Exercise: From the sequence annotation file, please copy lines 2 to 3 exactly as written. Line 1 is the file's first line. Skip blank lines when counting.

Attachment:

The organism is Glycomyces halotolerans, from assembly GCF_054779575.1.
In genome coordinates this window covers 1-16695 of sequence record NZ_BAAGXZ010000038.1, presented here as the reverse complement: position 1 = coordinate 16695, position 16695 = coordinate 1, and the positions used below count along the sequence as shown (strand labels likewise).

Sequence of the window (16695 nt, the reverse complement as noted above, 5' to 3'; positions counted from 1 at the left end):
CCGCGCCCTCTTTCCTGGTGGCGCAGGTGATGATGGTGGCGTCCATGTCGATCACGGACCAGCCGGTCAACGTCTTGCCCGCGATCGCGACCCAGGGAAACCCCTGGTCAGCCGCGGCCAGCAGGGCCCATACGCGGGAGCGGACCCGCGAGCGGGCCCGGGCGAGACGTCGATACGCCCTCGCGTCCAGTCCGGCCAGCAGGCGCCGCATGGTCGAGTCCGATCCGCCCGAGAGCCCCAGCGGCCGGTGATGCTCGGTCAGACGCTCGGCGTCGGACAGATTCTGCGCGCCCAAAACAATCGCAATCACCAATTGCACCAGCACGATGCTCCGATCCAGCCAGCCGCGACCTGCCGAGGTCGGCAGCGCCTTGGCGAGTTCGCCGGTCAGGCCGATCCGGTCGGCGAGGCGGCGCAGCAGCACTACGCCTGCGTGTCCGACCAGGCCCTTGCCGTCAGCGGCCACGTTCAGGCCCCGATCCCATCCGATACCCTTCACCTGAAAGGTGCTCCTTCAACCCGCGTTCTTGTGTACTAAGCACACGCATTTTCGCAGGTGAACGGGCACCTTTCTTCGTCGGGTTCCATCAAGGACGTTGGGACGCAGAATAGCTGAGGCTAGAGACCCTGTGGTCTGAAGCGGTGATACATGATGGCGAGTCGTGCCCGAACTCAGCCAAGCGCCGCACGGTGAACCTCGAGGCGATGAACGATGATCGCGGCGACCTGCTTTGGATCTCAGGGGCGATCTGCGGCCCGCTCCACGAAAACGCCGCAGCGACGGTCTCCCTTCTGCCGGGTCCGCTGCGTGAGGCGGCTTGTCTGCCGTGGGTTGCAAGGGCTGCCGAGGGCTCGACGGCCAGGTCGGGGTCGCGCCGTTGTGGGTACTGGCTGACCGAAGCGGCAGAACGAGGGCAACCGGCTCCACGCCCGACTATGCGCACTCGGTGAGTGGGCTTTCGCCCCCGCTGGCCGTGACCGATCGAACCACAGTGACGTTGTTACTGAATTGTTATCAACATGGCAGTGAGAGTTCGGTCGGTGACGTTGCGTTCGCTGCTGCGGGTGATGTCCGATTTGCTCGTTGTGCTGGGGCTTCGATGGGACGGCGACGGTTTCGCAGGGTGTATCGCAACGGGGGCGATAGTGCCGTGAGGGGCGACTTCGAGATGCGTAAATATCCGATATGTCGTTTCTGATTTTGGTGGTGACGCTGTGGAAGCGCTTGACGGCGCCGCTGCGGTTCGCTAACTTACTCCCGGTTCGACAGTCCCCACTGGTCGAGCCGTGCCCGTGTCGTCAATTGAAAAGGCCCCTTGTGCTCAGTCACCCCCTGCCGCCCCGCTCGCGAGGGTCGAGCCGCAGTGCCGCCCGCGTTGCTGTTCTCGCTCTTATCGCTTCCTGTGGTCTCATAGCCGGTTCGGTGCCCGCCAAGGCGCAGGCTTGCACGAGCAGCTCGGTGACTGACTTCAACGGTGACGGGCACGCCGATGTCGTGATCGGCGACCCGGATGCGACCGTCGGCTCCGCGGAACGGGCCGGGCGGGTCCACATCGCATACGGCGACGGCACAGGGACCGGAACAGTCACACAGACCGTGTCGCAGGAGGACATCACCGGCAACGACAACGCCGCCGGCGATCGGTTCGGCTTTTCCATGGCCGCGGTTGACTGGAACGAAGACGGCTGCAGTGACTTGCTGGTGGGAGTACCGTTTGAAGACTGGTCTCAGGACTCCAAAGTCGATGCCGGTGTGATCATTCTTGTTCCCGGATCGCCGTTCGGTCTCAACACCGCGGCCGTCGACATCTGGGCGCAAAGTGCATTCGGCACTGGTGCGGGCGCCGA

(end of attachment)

In genome coordinates this window covers 1-16695 of sequence record NZ_BAAGXZ010000038.1, presented here as the reverse complement: position 1 = coordinate 16695, position 16695 = coordinate 1, and the positions used below count along the sequence as shown (strand labels likewise).

Sequence of the window (16695 nt, the reverse complement as noted above, 5' to 3'; positions counted from 1 at the left end):